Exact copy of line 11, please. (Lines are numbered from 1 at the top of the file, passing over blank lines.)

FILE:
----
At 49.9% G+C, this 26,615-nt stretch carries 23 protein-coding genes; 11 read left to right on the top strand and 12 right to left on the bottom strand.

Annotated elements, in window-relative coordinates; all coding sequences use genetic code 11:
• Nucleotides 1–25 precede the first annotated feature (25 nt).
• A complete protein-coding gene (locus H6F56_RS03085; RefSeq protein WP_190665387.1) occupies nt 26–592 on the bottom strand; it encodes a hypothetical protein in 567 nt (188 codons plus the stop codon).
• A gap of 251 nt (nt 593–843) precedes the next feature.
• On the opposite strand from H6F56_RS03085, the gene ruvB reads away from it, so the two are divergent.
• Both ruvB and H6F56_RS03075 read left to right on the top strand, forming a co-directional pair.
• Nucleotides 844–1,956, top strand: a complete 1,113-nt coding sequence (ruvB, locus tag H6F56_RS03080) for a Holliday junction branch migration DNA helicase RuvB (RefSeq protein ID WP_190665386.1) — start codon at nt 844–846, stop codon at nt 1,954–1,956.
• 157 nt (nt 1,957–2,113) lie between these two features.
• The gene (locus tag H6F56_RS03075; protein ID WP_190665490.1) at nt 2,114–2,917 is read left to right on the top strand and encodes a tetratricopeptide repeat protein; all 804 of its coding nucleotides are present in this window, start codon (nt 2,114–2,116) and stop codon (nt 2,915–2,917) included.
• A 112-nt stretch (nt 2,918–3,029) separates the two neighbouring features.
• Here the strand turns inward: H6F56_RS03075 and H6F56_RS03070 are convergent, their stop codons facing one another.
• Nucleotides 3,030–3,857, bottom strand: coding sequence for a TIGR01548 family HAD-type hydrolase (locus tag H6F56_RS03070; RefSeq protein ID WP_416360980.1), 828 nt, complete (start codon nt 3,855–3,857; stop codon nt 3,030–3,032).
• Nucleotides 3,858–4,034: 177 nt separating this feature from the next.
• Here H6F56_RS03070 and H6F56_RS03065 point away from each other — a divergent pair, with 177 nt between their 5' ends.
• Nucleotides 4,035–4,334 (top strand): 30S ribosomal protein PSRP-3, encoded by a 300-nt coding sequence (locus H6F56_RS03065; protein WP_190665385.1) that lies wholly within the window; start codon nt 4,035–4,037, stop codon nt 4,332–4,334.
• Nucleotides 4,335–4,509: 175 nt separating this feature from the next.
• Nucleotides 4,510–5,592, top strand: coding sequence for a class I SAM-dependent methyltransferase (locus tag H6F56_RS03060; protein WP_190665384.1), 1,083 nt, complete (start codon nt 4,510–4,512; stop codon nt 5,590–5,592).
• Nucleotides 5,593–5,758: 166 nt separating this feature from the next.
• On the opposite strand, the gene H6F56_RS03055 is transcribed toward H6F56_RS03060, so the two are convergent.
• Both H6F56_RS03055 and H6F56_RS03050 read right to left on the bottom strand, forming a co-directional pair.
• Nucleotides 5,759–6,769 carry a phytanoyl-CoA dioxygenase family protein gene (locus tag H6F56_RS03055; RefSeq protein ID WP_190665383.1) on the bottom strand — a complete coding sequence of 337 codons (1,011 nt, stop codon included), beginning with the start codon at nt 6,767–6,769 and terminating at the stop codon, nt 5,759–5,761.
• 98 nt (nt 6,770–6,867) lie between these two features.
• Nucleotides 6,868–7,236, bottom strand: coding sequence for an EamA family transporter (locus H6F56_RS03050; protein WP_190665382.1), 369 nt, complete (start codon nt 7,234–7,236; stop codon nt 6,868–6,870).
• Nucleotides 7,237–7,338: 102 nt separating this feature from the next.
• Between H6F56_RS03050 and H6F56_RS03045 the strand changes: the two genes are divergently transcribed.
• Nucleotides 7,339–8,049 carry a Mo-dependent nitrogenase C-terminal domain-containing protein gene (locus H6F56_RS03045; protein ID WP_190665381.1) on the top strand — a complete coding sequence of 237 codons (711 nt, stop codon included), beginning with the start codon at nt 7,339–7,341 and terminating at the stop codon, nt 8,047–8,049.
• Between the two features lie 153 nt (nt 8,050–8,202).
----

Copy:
• A 112-nt stretch (nt 2,918–3,029) separates the two neighbouring features.